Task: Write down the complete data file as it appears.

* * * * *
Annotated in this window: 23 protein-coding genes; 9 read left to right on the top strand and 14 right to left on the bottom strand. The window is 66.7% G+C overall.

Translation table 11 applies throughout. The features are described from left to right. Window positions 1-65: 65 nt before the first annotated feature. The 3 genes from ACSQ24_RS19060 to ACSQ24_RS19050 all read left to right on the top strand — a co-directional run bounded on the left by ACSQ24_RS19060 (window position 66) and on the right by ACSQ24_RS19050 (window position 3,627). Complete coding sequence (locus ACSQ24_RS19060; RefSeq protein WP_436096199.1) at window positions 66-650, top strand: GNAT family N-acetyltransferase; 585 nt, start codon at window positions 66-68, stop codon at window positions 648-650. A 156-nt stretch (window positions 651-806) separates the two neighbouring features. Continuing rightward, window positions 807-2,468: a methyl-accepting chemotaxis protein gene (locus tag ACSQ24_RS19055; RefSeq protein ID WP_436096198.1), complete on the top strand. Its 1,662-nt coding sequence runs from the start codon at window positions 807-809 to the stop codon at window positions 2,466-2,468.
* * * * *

Annotated in this window: 23 protein-coding genes; 9 read left to right on the top strand and 14 right to left on the bottom strand. The window is 66.7% G+C overall.

Translation table 11 applies throughout. The features are described from left to right. Window positions 1-65: 65 nt before the first annotated feature. The 3 genes from ACSQ24_RS19060 to ACSQ24_RS19050 all read left to right on the top strand — a co-directional run bounded on the left by ACSQ24_RS19060 (window position 66) and on the right by ACSQ24_RS19050 (window position 3,627). Complete coding sequence (locus ACSQ24_RS19060; RefSeq protein WP_436096199.1) at window positions 66-650, top strand: GNAT family N-acetyltransferase; 585 nt, start codon at window positions 66-68, stop codon at window positions 648-650. A 156-nt stretch (window positions 651-806) separates the two neighbouring features. Continuing rightward, window positions 807-2,468: a methyl-accepting chemotaxis protein gene (locus tag ACSQ24_RS19055; RefSeq protein ID WP_436096198.1), complete on the top strand. Its 1,662-nt coding sequence runs from the start codon at window positions 807-809 to the stop codon at window positions 2,466-2,468.